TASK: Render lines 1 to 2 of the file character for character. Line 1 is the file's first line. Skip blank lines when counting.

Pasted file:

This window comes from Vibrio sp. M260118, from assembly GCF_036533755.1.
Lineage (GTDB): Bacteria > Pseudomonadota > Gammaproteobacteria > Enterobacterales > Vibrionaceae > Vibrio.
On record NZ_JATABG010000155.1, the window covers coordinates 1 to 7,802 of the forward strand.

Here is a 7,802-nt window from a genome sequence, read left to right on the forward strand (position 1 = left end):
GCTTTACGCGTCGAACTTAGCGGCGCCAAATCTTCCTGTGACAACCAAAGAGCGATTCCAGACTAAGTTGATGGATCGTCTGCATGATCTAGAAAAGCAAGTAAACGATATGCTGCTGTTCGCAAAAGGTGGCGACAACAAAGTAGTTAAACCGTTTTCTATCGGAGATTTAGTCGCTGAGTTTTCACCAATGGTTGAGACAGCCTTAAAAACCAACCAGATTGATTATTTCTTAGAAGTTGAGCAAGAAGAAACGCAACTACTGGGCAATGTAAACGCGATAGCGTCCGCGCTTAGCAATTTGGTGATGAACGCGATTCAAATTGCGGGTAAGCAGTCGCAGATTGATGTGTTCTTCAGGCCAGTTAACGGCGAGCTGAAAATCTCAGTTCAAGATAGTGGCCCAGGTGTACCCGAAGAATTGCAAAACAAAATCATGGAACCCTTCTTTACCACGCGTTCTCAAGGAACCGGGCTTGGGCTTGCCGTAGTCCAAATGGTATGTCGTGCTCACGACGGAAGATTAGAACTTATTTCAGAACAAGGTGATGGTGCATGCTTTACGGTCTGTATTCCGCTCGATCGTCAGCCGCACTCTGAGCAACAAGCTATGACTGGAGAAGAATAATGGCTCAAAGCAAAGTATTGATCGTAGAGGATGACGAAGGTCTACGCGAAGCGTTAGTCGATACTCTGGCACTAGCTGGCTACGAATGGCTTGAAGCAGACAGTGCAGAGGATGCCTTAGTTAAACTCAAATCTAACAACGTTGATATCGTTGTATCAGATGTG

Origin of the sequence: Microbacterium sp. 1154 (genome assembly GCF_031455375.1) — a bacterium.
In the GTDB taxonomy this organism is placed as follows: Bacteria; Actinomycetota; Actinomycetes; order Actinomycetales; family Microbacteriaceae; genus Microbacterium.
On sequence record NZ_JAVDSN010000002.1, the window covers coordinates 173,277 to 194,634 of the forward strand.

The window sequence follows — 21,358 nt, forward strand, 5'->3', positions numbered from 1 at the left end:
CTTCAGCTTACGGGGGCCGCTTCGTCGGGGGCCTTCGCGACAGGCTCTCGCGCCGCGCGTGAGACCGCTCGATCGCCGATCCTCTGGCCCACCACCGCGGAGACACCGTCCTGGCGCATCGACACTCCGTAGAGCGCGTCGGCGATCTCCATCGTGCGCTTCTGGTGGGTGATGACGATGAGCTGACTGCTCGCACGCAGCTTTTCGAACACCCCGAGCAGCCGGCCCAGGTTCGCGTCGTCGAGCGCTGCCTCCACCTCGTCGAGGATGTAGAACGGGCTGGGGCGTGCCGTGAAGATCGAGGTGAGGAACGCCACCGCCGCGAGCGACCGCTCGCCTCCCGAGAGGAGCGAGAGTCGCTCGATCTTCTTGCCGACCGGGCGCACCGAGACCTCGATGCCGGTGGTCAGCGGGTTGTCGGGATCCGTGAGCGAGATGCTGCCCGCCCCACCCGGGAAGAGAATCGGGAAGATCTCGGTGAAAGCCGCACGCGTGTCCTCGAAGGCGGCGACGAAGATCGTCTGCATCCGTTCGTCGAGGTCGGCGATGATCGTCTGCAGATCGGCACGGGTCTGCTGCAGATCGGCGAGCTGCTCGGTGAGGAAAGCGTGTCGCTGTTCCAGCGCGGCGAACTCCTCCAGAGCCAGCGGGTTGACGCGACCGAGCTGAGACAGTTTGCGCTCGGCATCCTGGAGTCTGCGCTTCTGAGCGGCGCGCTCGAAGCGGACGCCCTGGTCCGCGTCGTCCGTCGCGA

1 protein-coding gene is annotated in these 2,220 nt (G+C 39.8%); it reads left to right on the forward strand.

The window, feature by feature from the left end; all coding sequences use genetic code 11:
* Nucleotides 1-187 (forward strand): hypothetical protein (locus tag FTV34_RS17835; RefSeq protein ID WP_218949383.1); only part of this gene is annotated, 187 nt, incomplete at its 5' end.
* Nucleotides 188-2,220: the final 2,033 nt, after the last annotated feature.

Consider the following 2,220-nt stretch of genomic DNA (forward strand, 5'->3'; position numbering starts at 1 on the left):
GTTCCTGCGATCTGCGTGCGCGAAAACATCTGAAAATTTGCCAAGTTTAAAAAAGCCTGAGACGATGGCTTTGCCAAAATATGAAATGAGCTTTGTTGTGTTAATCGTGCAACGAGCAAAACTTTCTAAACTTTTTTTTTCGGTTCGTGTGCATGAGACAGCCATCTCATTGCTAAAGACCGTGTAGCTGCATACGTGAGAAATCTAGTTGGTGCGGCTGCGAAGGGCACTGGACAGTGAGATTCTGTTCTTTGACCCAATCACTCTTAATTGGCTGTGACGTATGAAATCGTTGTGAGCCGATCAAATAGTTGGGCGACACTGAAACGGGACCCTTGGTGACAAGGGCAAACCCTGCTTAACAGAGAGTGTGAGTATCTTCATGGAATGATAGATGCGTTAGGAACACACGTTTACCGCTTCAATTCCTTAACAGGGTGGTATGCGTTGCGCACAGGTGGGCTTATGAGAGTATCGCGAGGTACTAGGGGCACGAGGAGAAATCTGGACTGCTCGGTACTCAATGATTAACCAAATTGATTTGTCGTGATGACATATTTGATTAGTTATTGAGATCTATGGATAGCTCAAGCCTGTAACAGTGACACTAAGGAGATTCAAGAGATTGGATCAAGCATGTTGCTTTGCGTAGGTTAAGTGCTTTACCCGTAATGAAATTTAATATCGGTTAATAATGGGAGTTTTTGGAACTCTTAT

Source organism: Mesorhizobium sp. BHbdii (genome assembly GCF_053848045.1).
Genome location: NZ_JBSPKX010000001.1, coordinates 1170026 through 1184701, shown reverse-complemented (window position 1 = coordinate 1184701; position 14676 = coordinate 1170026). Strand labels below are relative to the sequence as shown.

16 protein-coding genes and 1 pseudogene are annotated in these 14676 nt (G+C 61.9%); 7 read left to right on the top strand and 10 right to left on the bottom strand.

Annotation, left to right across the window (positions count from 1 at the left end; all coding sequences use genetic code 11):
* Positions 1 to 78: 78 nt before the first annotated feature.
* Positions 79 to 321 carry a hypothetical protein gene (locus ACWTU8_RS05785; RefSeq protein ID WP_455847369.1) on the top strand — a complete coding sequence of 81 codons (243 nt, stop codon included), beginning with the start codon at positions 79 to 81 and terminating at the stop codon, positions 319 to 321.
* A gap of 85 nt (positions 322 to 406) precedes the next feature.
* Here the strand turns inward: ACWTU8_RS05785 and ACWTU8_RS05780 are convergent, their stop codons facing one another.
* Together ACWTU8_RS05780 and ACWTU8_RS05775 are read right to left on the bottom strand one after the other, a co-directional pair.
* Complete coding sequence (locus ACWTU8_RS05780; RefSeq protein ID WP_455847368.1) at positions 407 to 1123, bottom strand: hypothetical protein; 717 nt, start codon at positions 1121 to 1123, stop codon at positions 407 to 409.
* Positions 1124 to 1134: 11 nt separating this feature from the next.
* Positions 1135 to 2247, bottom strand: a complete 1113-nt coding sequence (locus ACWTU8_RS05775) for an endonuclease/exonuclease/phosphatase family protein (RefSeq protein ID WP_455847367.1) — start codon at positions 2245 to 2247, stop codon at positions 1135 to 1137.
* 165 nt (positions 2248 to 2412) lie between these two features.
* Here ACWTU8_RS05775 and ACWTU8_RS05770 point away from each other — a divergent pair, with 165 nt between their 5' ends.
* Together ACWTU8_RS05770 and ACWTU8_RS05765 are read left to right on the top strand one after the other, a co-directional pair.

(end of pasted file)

This window comes from Vibrio sp. M260118, from assembly GCF_036533755.1.
Lineage (GTDB): Bacteria > Pseudomonadota > Gammaproteobacteria > Enterobacterales > Vibrionaceae > Vibrio.